Casual Legal: Pretty plants or pesky weeds?

By Zoë E. Beckett  
Reynolds Mirth Richards Farmer LLP
Alberta Municipalities Casual Legal Service Provider

Summer is the right time to review a landowner’s requirements under the Weed Control Act. The Act sets out the duties of individuals, as well as municipalities, relating to the prevention, control and destruction of weeds, which have been classified into two categories.

The Minister of Agriculture and Irrigation designates which weeds are deemed as noxious weeds or prohibited noxious weeds in Alberta. These are set out in Alberta’s Weed Control Regulation. A municipality may, with ministerial approval, pass a bylaw to designate a plant as a noxious weed or a prohibited noxious weed within the municipality. This may include a municipality seeking to increase a designation of a provincial noxious weed to be a prohibited noxious weed within the municipality.

The Act states that a landowner is required to destroy prohibited noxious weeds and control noxious weeds on the land they own, even if it is private property. The destruction of a weed means ‘to render its reproductive mechanisms non-viable’, while to control a weed requires a landowner ‘to inhibit its growth or spread’.

A municipality is responsible for appointing one or more inspectors to monitor and enforce compliance with the Weed Control Act in the municipality. If the municipality fails to designate an inspector, the Minister may do so on their behalf, at the expense of the municipality. This inspector may enter upon private property for the purposes of an inspection and issue notices to require the control or destruction of prohibited and noxious weeds.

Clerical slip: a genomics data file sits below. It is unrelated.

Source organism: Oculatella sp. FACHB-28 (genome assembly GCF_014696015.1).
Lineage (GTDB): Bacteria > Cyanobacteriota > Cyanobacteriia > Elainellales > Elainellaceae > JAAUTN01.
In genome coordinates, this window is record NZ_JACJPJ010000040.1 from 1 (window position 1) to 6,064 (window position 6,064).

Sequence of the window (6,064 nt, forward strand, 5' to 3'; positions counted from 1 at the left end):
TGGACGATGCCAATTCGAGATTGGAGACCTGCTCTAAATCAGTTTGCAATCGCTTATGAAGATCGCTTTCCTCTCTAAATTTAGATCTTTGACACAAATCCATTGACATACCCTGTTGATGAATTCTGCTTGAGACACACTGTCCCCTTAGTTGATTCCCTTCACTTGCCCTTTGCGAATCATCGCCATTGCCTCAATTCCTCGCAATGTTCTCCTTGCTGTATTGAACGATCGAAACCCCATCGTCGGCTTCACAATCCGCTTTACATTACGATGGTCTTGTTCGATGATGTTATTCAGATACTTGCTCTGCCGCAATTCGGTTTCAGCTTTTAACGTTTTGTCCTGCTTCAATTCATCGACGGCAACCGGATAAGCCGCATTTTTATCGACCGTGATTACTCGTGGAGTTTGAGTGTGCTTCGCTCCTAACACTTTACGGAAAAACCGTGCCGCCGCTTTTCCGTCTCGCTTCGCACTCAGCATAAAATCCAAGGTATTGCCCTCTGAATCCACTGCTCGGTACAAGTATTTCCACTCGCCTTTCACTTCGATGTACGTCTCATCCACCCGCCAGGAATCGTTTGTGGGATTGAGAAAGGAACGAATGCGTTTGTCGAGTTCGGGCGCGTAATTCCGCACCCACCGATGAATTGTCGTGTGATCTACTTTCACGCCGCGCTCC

If a landowner fails to comply with a notice, the municipality, subject to the appeal period set out in the regulation, may take the necessary action to comply with the notice at the expense of the landowner as well as impose a fine up to $5,000.

A municipal council may wish to conduct weed control programs for weeds that it thinks have significant ecological or economic impact on lands within their municipality. If those weeds are not listed in the Weed Control Regulation, council should seek legal advice on how it may implement and enforce such a program.

To access Alberta Municipalities Casual Legal Helpline, Alberta Municipalities members can call toll-free to 1-800-661-7673 or send an casuallegal [at] (email) to reach the municipal legal experts at Reynolds Mirth Richards and Farmer LLP. For more information on the Casual Legal Service, please call 310-MUNI (6864) or send an riskcontrol [at] (email) to speak to Alberta Municipalities Risk Management staff. Any Regular or Associate member of Alberta Municipalities can access the Casual Legal Service.

DISCLAIMER: This article is meant to provide information only and is not intended to provide legal advice. You should seek the advice of legal counsel to address your specific set of circumstances. Although every effort has been made to provide current and accurate information, changes to the law may cause the information in this article to be outdated.